Elevator Pitch

Present something quick but compelling

Overview

When you are dealing with medium to large groups, it is not always feasible to allow each participant to talk for a certain amount of time. The Elevator Pitch is a time-effective methodology that can be used as a substitute for formal presentations of a participant (or his/her institution). The pitch has to be short enough to deliver in an (imaginary) elevator ride but at the same time it has to be informative and compelling.

 

How to use it

  • Dealing with time-constraints for presentations
  • When participants are introducing themselves/their institutions/their work
  • Introducing a new idea or project

How to apply it

Start:
  • Explain the objectives of the pitch: the target group, what has to be presented, etc.
Setting:
  • The person who delivers the pitch in the front of the room where everyone can hear him/her.
Materials:
  • If necessary: flash cards and a clock
Time/Steps:
  • The duration of the activity depends on the number of participants: e.g. 17 participants and each participant is given a minute to present than the activity will last around 20 minutes.
  • After all the pitches, leave time for questions and answers.

How to adapt it

Development of an idea: divide the participants in 2 groups (or more), use brainstorming/brainwriting to generate an idea, pitch the idea to the other group.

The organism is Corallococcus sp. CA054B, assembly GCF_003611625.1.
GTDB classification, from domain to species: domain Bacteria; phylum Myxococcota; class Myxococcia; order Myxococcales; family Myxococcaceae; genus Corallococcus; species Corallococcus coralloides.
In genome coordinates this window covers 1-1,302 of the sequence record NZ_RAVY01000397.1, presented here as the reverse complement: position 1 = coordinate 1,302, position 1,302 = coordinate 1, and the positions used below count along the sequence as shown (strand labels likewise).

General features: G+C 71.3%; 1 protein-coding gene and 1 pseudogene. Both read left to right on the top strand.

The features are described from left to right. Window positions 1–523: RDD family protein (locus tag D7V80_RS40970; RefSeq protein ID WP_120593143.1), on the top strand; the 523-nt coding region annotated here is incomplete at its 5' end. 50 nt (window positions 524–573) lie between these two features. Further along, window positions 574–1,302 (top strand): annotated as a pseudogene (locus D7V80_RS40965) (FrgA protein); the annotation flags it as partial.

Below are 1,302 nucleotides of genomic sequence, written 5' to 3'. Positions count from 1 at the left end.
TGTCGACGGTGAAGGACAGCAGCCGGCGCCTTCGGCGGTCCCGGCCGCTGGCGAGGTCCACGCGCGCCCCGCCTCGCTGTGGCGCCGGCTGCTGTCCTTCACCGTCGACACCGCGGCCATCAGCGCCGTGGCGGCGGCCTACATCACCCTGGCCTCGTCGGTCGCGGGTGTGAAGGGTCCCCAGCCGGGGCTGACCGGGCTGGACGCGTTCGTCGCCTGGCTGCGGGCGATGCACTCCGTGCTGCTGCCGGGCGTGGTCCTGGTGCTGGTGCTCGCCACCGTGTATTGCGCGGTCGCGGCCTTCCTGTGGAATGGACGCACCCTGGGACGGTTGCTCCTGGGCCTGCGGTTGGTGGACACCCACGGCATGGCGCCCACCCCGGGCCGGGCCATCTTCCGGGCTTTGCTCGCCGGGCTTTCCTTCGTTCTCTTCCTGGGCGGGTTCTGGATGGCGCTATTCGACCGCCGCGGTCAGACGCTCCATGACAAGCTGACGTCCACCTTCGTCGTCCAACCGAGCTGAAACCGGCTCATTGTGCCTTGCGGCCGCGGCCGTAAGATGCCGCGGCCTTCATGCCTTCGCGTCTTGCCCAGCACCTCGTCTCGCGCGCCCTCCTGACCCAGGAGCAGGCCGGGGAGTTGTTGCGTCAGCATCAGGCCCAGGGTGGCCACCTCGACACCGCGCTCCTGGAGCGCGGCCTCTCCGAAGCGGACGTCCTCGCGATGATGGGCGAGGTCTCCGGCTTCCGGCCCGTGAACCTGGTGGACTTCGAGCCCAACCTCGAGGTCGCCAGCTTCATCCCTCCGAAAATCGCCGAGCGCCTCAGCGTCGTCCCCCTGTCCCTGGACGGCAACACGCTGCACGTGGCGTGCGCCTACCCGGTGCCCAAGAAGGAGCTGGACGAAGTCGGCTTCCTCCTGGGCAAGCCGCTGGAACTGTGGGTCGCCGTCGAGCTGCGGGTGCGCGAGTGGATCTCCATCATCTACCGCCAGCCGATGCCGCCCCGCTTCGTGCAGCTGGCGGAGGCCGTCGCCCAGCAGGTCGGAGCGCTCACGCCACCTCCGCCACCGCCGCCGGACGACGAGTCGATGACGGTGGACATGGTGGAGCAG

Case study

Title:

Presentation of institutions

Activity:

The ILO Decent Work Country Policy Analysis Global Learning Event

Contact:

Haley Horan, delta@itcilo.org

Description:

The event brought over sixty ILO colleagues from the field and headquarters together with resource persons from eight partner organizations. The resource persons were invited to present their institution’s approach to country policy analysis in a 5 to 8-minute elevator pitch, before breaking into smaller discussions groups to elaborate on these approaches. The elevator pitches responded to some key questions that were shared in advance. By beginning with the elevator pitches, each participant was exposed to the basic approach to policy analysis of each of the partner institutions and could be guided based on their interest to learn more in the discussion groups they selected. The participants had the possibility to select two discussion groups since there was time for two rotations.

Resources

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